Obama administration rewriting the law - again

The Obama administration is attempting to use IRS rule-making to sidestep Congress and rework a portion of the ObamaCare law.

In a Wall Street Journal piece, Jonathan H. Adler and Michael F. Canon describe a "major glitch that threatens" the "basic functioning of the Patient Protection and Affordable Care Act" (PPACA).

The column relates that the ObamaCare act provides for "premium assistance," aka taxpayer subsidies, to soften the blow for the coming premium increases for individuals under the new law.  However, the law as written allows premium assistance only within the state-run exchanges.

And according to the Journal column, "so far, only 17 states have passed legislation to create an exchange." 

While the law allows the federal government to create exchanges for the recalcitrant states, the big problem for the administration is that the law as written does not provide for premium assistance under the federal exchanges. 

And therein lies the rub.

In response, the administration has turned to an IRS rule proposal to magically remake the law, with a public hearing scheduled by the IRS for November 17. 

The Journal column quotes a Treasury spokeswoman saying the administration is "confident" that this IRS foray into legislating "is consistent with the intent of the law and our ability to interpret and implement it."  The column, however, disputes the Treasury contention, noting that "the text of the law is perfectly clear." 

One might add that the Founders would also dispute such arbitrary revisions to the law.  

The first sentence of the Constitution. following the preamble, is Article I, Section 1:  "All legislative powers herein granted shall be vested in a Congress of the United States."

Not some legislative powers, or most, or all but those claimed by a future President intent on remaking American society, but all legislative powers.

Whether Congress intended to apply premium assistance only to state-run exchanges, or Congress dropped the ball in their haste to pass the bill, and what difference it makes, is a subject of some contention, as described in the Journal article.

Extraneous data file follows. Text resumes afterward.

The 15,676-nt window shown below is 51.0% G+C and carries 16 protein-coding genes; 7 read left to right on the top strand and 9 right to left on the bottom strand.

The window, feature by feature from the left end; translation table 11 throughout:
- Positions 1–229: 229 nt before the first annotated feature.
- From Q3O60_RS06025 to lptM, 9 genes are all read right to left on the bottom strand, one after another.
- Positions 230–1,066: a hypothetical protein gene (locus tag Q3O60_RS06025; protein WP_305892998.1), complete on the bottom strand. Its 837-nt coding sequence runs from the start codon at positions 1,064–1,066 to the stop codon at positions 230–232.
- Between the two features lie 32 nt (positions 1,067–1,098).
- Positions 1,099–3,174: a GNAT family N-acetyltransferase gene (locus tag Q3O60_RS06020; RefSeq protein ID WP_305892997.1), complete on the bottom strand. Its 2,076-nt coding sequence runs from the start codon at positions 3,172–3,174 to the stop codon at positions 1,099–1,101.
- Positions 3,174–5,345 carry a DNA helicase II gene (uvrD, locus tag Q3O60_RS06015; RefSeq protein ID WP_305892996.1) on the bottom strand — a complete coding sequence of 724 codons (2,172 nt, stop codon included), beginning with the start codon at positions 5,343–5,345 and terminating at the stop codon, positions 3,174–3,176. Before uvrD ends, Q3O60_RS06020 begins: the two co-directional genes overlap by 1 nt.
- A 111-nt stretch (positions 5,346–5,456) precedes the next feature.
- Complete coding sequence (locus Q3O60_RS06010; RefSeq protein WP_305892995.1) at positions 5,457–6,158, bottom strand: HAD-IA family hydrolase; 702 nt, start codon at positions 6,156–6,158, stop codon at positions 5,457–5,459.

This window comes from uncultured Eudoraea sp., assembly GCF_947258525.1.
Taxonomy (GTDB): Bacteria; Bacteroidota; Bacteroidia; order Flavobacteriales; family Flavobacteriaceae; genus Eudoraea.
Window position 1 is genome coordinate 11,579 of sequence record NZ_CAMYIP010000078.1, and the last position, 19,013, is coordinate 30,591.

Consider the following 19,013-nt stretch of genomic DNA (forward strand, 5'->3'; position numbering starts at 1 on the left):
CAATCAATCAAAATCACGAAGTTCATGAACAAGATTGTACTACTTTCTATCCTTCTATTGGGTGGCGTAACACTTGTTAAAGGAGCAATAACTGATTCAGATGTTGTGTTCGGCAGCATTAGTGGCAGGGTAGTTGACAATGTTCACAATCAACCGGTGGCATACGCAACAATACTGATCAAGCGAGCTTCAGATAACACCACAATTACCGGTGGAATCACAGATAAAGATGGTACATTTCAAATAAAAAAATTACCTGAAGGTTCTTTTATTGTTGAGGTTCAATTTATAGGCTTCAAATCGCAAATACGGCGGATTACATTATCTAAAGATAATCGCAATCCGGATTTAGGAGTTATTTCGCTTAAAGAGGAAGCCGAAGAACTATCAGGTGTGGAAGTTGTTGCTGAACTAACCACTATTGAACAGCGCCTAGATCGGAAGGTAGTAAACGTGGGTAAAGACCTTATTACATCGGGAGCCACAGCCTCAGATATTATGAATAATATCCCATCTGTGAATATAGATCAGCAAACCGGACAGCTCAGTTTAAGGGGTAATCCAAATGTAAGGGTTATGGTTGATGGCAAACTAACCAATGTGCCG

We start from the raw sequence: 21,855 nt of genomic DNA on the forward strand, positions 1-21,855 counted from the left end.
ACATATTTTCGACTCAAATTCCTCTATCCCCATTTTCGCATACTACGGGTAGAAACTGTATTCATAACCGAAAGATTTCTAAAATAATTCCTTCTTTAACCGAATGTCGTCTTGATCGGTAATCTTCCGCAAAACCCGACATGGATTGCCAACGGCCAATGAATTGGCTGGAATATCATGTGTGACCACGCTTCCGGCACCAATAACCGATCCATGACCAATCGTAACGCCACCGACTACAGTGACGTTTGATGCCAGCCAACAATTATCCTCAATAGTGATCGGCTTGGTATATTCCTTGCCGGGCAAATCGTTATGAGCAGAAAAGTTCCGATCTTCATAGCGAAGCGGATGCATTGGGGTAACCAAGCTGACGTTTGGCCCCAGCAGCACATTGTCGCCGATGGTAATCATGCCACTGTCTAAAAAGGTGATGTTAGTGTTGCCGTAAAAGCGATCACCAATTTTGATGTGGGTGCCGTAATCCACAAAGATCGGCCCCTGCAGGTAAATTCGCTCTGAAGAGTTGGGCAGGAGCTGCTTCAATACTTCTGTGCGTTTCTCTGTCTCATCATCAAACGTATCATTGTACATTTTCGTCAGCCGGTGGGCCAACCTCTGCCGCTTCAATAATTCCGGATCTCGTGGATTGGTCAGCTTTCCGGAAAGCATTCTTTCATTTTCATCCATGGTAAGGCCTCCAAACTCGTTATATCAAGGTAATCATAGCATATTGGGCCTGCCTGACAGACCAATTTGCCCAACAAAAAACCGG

Adler and Cannon go on to point out that, should the IRS proposal become law, such as it is, relief might come through a court challenge by an employer paying "penalties when their employees receive premium assistance," or through a majority vote under the Congressional Review Act, for signature by this or a future President.

What is puzzling, or maybe not so, is the fact that the Adler-Cannon article, and the end-run around Congress it describes, was highlighted by a few of the more conservative publications, such as Fox News and The Weekly Standard, but apparently not at all by the mainstream media.  After all, what is one more instance of the regime rewriting its own laws?

Creating a Rube Goldberg system to control the health care conditions and decisions of 300 million people was always an exercise in futility at best, but the Obama administration will apparently go to any length to defend its crowning achievement.

If the Supreme Court eviscerates the PPACA, or if the Republicans sweep the Presidency and the Congress in 2012, all of this may become moot.

If we are not so fortunate, the convolutions and complications of ObamaCare will unravel for years to come, as we "find out what is in it."